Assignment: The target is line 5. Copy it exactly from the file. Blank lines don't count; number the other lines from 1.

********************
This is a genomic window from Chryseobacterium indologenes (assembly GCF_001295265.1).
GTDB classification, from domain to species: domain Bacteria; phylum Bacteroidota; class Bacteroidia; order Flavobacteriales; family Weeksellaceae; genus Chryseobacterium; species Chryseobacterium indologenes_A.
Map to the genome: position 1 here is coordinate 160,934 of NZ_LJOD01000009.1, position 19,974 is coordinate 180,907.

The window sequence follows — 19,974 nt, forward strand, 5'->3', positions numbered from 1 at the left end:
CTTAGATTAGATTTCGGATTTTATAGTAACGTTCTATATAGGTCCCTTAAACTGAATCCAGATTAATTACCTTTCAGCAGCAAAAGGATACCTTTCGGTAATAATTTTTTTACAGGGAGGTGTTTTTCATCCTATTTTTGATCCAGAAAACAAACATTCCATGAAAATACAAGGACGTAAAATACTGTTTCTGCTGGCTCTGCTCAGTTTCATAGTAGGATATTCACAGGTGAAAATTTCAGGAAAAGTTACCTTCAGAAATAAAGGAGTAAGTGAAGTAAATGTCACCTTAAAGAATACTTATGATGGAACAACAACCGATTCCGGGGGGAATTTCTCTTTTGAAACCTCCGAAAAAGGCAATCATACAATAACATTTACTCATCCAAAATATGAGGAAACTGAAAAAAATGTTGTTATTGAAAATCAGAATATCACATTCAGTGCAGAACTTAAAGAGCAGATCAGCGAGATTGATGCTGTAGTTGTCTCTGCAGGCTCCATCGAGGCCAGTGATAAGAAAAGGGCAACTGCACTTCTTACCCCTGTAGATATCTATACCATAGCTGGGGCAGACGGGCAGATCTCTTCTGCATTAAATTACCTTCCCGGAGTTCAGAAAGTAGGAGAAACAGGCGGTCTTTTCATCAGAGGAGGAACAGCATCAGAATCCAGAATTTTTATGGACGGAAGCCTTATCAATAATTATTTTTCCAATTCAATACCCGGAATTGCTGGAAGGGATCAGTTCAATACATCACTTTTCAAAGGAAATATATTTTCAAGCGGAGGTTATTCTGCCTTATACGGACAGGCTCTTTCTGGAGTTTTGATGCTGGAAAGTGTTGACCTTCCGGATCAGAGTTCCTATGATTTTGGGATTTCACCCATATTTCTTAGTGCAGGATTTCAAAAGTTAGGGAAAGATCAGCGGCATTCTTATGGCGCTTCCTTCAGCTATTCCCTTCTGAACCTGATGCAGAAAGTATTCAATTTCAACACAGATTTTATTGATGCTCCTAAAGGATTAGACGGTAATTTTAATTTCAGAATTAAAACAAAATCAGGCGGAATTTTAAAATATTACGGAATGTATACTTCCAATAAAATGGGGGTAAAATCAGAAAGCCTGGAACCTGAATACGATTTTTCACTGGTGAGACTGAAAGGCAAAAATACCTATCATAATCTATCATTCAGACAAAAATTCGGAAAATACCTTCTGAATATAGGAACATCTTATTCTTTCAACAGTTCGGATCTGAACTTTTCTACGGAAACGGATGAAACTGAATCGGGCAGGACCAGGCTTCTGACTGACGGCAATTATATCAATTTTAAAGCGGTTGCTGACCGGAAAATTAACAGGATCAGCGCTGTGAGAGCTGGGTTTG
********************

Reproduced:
CTTAGATTAGATTTCGGATTTTATAGTAACGTTCTATATAGGTCCCTTAAACTGAATCCAGATTAATTACCTTTCAGCAGCAAAAGGATACCTTTCGGTAATAATTTTTTTACAGGGAGGTGTTTTTCATCCTATTTTTGATCCAGAAAACAAACATTCCATGAAAATACAAGGACGTAAAATACTGTTTCTGCTGGCTCTGCTCAGTTTCATAGTAGGATATTCACAGGTGAAAATTTCAGGAAAAGTTACCTTCAGAAATAAAGGAGTAAGTGAAGTAAATGTCACCTTAAAGAATACTTATGATGGAACAACAACCGATTCCGGGGGGAATTTCTCTTTTGAAACCTCCGAAAAAGGCAATCATACAATAACATTTACTCATCCAAAATATGAGGAAACTGAAAAAAATGTTGTTATTGAAAATCAGAATATCACATTCAGTGCAGAACTTAAAGAGCAGATCAGCGAGATTGATGCTGTAGTTGTCTCTGCAGGCTCCATCGAGGCCAGTGATAAGAAAAGGGCAACTGCACTTCTTACCCCTGTAGATATCTATACCATAGCTGGGGCAGACGGGCAGATCTCTTCTGCATTAAATTACCTTCCCGGAGTTCAGAAAGTAGGAGAAACAGGCGGTCTTTTCATCAGAGGAGGAACAGCATCAGAATCCAGAATTTTTATGGACGGAAGCCTTATCAATAATTATTTTTCCAATTCAATACCCGGAATTGCTGGAAGGGATCAGTTCAATACATCACTTTTCAAAGGAAATATATTTTCAAGCGGAGGTTATTCTGCCTTATACGGACAGGCTCTTTCTGGAGTTTTGATGCTGGAAAGTGTTGACCTTCCGGATCAGAGTTCCTATGATTTTGGGATTTCACCCATATTTCTTAGTGCAGGATTTCAAAAGTTAGGGAAAGATCAGCGGCATTCTTATGGCGCTTCCTTCAGCTATTCCCTTCTGAACCTGATGCAGAAAGTATTCAATTTCAACACAGATTTTATTGATGCTCCTAAAGGATTAGACGGTAATTTTAATTTCAGAATTAAAACAAAATCAGGCGGAATTTTAAAATATTACGGAATGTATACTTCCAATAAAATGGGGGTAAAATCAGAAAGCCTGGAACCTGAATACGATTTTTCACTGGTGAGACTGAAAGGCAAAAATACCTATCATAATCTATCATTCAGACAAAAATTCGGAAAATACCTTCTGAATATAGGAACATCTTATTCTTTCAACAGTTCGGATCTGAACTTTTCTACGGAAACGGATGAAACTGAATCGGGCAGGACCAGGCTTCTGACTGACGGCAATTATATCAATTTTAAAGCGGTTGCTGACCGGAAAATTAACAGGATCAGCGCTGTGAGAGCTGGGTTTG